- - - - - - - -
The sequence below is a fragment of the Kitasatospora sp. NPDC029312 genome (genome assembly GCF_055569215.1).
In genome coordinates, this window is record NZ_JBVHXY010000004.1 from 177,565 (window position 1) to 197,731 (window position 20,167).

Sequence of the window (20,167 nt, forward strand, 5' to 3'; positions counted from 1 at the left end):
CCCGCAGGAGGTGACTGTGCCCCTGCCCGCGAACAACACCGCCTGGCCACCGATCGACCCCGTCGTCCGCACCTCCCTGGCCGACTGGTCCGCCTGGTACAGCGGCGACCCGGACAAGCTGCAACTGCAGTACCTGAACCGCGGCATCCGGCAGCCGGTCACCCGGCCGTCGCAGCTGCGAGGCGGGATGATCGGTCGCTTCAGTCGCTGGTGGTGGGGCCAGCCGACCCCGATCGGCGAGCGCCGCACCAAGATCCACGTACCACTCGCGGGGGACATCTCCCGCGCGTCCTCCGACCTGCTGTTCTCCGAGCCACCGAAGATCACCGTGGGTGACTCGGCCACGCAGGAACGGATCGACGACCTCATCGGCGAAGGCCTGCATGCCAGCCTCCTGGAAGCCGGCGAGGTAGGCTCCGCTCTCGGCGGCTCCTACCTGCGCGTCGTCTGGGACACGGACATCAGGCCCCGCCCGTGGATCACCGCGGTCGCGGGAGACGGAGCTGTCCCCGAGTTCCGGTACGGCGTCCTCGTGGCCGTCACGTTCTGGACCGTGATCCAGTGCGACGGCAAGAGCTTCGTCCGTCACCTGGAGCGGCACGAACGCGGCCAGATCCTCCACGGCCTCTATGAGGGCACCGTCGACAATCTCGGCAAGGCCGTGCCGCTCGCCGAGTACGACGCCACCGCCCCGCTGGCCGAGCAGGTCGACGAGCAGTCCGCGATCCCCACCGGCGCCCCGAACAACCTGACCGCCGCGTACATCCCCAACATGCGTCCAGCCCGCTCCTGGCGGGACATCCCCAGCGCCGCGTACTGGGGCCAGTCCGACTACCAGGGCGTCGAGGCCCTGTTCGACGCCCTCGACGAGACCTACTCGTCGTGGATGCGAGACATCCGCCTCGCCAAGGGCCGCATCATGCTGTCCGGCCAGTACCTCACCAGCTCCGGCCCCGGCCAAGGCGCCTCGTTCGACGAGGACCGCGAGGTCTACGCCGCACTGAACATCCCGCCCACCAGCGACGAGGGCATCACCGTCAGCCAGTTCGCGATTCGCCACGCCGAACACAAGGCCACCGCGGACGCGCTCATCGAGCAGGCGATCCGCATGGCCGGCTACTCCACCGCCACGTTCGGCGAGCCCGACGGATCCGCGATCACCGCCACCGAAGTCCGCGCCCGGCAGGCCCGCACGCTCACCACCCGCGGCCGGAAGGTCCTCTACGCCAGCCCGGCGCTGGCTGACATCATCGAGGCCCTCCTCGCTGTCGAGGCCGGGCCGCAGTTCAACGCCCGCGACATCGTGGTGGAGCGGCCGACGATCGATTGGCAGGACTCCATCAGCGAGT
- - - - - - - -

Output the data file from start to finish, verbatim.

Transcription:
The sequence below is a fragment of the Kitasatospora sp. NPDC029312 genome (genome assembly GCF_055569215.1).
In genome coordinates, this window is record NZ_JBVHXY010000004.1 from 177,565 (window position 1) to 197,731 (window position 20,167).

Sequence of the window (20,167 nt, forward strand, 5' to 3'; positions counted from 1 at the left end):
CCCGCAGGAGGTGACTGTGCCCCTGCCCGCGAACAACACCGCCTGGCCACCGATCGACCCCGTCGTCCGCACCTCCCTGGCCGACTGGTCCGCCTGGTACAGCGGCGACCCGGACAAGCTGCAACTGCAGTACCTGAACCGCGGCATCCGGCAGCCGGTCACCCGGCCGTCGCAGCTGCGAGGCGGGATGATCGGTCGCTTCAGTCGCTGGTGGTGGGGCCAGCCGACCCCGATCGGCGAGCGCCGCACCAAGATCCACGTACCACTCGCGGGGGACATCTCCCGCGCGTCCTCCGACCTGCTGTTCTCCGAGCCACCGAAGATCACCGTGGGTGACTCGGCCACGCAGGAACGGATCGACGACCTCATCGGCGAAGGCCTGCATGCCAGCCTCCTGGAAGCCGGCGAGGTAGGCTCCGCTCTCGGCGGCTCCTACCTGCGCGTCGTCTGGGACACGGACATCAGGCCCCGCCCGTGGATCACCGCGGTCGCGGGAGACGGAGCTGTCCCCGAGTTCCGGTACGGCGTCCTCGTGGCCGTCACGTTCTGGACCGTGATCCAGTGCGACGGCAAGAGCTTCGTCCGTCACCTGGAGCGGCACGAACGCGGCCAGATCCTCCACGGCCTCTATGAGGGCACCGTCGACAATCTCGGCAAGGCCGTGCCGCTCGCCGAGTACGACGCCACCGCCCCGCTGGCCGAGCAGGTCGACGAGCAGTCCGCGATCCCCACCGGCGCCCCGAACAACCTGACCGCCGCGTACATCCCCAACATGCGTCCAGCCCGCTCCTGGCGGGACATCCCCAGCGCCGCGTACTGGGGCCAGTCCGACTACCAGGGCGTCGAGGCCCTGTTCGACGCCCTCGACGAGACCTACTCGTCGTGGATGCGAGACATCCGCCTCGCCAAGGGCCGCATCATGCTGTCCGGCCAGTACCTCACCAGCTCCGGCCCCGGCCAAGGCGCCTCGTTCGACGAGGACCGCGAGGTCTACGCCGCACTGAACATCCCGCCCACCAGCGACGAGGGCATCACCGTCAGCCAGTTCGCGATTCGCCACGCCGAACACAAGGCCACCGCGGACGCGCTCATCGAGCAGGCGATCCGCATGGCCGGCTACTCCACCGCCACGTTCGGCGAGCCCGACGGATCCGCGATCACCGCCACCGAAGTCCGCGCCCGGCAGGCCCGCACGCTCACCACCCGCGGCCGGAAGGTCCTCTACGCCAGCCCGGCGCTGGCTGACATCATCGAGGCCCTCCTCGCTGTCGAGGCCGGGCCGCAGTTCAACGCCCGCGACATCGTGGTGGAGCGGCCGACGATCGATTGGCAGGACTCCATCAGCGAGT